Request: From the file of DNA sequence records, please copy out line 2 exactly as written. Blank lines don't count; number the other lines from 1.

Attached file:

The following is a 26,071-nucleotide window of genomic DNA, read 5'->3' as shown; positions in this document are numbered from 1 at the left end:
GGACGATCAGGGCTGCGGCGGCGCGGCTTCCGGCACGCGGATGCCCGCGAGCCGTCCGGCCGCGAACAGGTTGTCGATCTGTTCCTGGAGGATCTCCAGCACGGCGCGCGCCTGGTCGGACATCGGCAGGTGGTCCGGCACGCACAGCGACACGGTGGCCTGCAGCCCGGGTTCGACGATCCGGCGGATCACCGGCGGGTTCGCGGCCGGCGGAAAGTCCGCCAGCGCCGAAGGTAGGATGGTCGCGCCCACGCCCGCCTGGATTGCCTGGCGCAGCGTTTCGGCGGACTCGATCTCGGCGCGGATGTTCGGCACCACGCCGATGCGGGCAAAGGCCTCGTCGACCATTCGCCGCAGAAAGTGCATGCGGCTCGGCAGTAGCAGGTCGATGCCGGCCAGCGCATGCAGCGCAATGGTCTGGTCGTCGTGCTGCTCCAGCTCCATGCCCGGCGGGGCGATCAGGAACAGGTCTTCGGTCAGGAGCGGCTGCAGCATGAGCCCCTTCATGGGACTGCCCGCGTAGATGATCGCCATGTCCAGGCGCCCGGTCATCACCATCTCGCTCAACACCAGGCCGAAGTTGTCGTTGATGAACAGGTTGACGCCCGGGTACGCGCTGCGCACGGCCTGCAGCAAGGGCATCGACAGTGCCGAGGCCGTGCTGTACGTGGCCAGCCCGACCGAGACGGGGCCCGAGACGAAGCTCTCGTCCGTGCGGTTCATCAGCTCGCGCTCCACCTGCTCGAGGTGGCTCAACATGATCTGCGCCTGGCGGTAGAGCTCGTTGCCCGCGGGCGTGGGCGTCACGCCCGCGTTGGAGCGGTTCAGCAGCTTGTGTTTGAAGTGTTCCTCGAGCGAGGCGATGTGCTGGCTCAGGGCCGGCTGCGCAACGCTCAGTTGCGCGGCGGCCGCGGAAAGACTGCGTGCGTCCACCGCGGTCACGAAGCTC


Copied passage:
GGACGATCAGGGCTGCGGCGGCGCGGCTTCCGGCACGCGGATGCCCGCGAGCCGTCCGGCCGCGAACAGGTTGTCGATCTGTTCCTGGAGGATCTCCAGCACGGCGCGCGCCTGGTCGGACATCGGCAGGTGGTCCGGCACGCACAGCGACACGGTGGCCTGCAGCCCGGGTTCGACGATCCGGCGGATCACCGGCGGGTTCGCGGCCGGCGGAAAGTCCGCCAGCGCCGAAGGTAGGATGGTCGCGCCCACGCCCGCCTGGATTGCCTGGCGCAGCGTTTCGGCGGACTCGATCTCGGCGCGGATGTTCGGCACCACGCCGATGCGGGCAAAGGCCTCGTCGACCATTCGCCGCAGAAAGTGCATGCGGCTCGGCAGTAGCAGGTCGATGCCGGCCAGCGCATGCAGCGCAATGGTCTGGTCGTCGTGCTGCTCCAGCTCCATGCCCGGCGGGGCGATCAGGAACAGGTCTTCGGTCAGGAGCGGCTGCAGCATGAGCCCCTTCATGGGACTGCCCGCGTAGATGATCGCCATGTCCAGGCGCCCGGTCATCACCATCTCGCTCAACACCAGGCCGAAGTTGTCGTTGATGAACAGGTTGACGCCCGGGTACGCGCTGCGCACGGCCTGCAGCAAGGGCATCGACAGTGCCGAGGCCGTGCTGTACGTGGCCAGCCCGACCGAGACGGGGCCCGAGACGAAGCTCTCGTCCGTGCGGTTCATCAGCTCGCGCTCCACCTGCTCGAGGTGGCTCAACATGATCTGCGCCTGGCGGTAGAGCTCGTTGCCCGCGGGCGTGGGCGTCACGCCCGCGTTGGAGCGGTTCAGCAGCTTGTGTTTGAAGTGTTCCTCGAGCGAGGCGATGTGCTGGCTCAGGGCCGGCTGCGCAACGCTCAGTTGCGCGGCGGCCGCGGAAAGACTGCGTGCGTCCACCGCGGTCACGAAGCTC